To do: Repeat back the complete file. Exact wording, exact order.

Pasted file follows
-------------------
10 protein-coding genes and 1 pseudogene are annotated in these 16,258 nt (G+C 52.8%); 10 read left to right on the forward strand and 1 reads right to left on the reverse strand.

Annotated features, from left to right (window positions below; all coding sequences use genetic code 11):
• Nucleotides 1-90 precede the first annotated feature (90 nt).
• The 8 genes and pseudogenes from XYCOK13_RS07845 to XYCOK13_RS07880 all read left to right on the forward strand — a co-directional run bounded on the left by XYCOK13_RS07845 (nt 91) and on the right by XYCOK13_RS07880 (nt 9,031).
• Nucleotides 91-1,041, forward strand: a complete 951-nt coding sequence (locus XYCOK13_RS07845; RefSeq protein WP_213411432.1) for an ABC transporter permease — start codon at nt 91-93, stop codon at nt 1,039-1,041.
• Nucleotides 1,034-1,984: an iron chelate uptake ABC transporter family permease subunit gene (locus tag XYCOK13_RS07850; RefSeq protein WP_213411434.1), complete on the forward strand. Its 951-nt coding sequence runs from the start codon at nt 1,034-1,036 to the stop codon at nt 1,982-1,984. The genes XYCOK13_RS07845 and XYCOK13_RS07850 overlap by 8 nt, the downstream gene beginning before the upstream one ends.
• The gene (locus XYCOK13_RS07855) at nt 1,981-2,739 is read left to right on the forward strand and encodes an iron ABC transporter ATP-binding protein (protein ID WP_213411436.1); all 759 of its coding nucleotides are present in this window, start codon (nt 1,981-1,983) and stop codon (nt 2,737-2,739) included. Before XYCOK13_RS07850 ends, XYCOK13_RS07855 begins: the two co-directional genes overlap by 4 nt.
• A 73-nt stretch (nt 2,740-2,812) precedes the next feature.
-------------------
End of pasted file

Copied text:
10 protein-coding genes and 1 pseudogene are annotated in these 16,258 nt (G+C 52.8%); 10 read left to right on the forward strand and 1 reads right to left on the reverse strand.

Annotated features, from left to right (window positions below; all coding sequences use genetic code 11):
• Nucleotides 1-90 precede the first annotated feature (90 nt).
• The 8 genes and pseudogenes from XYCOK13_RS07845 to XYCOK13_RS07880 all read left to right on the forward strand — a co-directional run bounded on the left by XYCOK13_RS07845 (nt 91) and on the right by XYCOK13_RS07880 (nt 9,031).
• Nucleotides 91-1,041, forward strand: a complete 951-nt coding sequence (locus XYCOK13_RS07845; RefSeq protein WP_213411432.1) for an ABC transporter permease — start codon at nt 91-93, stop codon at nt 1,039-1,041.
• Nucleotides 1,034-1,984: an iron chelate uptake ABC transporter family permease subunit gene (locus tag XYCOK13_RS07850; RefSeq protein WP_213411434.1), complete on the forward strand. Its 951-nt coding sequence runs from the start codon at nt 1,034-1,036 to the stop codon at nt 1,982-1,984. The genes XYCOK13_RS07845 and XYCOK13_RS07850 overlap by 8 nt, the downstream gene beginning before the upstream one ends.
• The gene (locus XYCOK13_RS07855) at nt 1,981-2,739 is read left to right on the forward strand and encodes an iron ABC transporter ATP-binding protein (protein ID WP_213411436.1); all 759 of its coding nucleotides are present in this window, start codon (nt 1,981-1,983) and stop codon (nt 2,737-2,739) included. Before XYCOK13_RS07850 ends, XYCOK13_RS07855 begins: the two co-directional genes overlap by 4 nt.
• A 73-nt stretch (nt 2,740-2,812) precedes the next feature.